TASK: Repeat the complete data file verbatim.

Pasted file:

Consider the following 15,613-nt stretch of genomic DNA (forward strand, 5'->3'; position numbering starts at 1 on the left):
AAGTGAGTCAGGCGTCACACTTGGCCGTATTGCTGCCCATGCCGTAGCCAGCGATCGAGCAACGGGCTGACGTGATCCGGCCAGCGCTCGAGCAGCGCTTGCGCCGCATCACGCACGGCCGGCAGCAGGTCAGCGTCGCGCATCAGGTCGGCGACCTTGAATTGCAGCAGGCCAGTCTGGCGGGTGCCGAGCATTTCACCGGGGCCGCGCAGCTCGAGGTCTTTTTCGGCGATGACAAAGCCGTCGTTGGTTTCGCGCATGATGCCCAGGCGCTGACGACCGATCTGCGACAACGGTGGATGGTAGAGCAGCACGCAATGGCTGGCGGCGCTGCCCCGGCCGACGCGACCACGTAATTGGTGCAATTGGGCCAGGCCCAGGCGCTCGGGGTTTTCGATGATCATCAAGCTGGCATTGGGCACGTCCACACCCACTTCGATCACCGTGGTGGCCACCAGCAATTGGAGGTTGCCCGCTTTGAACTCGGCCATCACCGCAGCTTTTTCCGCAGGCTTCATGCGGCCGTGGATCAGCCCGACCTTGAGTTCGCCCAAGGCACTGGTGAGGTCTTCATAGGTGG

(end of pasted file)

Consider the following 15,613-nt stretch of genomic DNA (forward strand, 5'->3'; position numbering starts at 1 on the left):
AAGTGAGTCAGGCGTCACACTTGGCCGTATTGCTGCCCATGCCGTAGCCAGCGATCGAGCAACGGGCTGACGTGATCCGGCCAGCGCTCGAGCAGCGCTTGCGCCGCATCACGCACGGCCGGCAGCAGGTCAGCGTCGCGCATCAGGTCGGCGACCTTGAATTGCAGCAGGCCAGTCTGGCGGGTGCCGAGCATTTCACCGGGGCCGCGCAGCTCGAGGTCTTTTTCGGCGATGACAAAGCCGTCGTTGGTTTCGCGCATGATGCCCAGGCGCTGACGACCGATCTGCGACAACGGTGGATGGTAGAGCAGCACGCAATGGCTGGCGGCGCTGCCCCGGCCGACGCGACCACGTAATTGGTGCAATTGGGCCAGGCCCAGGCGCTCGGGGTTTTCGATGATCATCAAGCTGGCATTGGGCACGTCCACACCCACTTCGATCACCGTGGTGGCCACCAGCAATTGGAGGTTGCCCGCTTTGAACTCGGCCATCACCGCAGCTTTTTCCGCAGGCTTCATGCGGCCGTGGATCAGCCCGACCTTGAGTTCGCCCAAGGCACTGGTGAGGTCTTCATAGGTGG